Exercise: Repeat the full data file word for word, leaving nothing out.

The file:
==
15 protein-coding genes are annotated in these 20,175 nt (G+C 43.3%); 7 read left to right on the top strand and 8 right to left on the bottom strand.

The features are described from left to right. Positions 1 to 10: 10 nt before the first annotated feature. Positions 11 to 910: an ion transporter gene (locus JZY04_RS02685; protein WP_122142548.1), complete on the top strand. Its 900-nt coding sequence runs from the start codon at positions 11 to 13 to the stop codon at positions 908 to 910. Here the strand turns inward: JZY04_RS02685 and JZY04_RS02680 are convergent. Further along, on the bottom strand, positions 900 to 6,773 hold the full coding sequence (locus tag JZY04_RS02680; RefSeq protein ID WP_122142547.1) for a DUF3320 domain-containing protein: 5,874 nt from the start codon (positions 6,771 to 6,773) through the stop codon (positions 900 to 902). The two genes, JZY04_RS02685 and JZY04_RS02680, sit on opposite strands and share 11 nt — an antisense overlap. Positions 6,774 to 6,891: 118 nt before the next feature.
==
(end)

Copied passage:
15 protein-coding genes are annotated in these 20,175 nt (G+C 43.3%); 7 read left to right on the top strand and 8 right to left on the bottom strand.

The features are described from left to right. Positions 1 to 10: 10 nt before the first annotated feature. Positions 11 to 910: an ion transporter gene (locus JZY04_RS02685; protein WP_122142548.1), complete on the top strand. Its 900-nt coding sequence runs from the start codon at positions 11 to 13 to the stop codon at positions 908 to 910. Here the strand turns inward: JZY04_RS02685 and JZY04_RS02680 are convergent. Further along, on the bottom strand, positions 900 to 6,773 hold the full coding sequence (locus tag JZY04_RS02680; RefSeq protein ID WP_122142547.1) for a DUF3320 domain-containing protein: 5,874 nt from the start codon (positions 6,771 to 6,773) through the stop codon (positions 900 to 902). The two genes, JZY04_RS02685 and JZY04_RS02680, sit on opposite strands and share 11 nt — an antisense overlap. Positions 6,774 to 6,891: 118 nt before the next feature.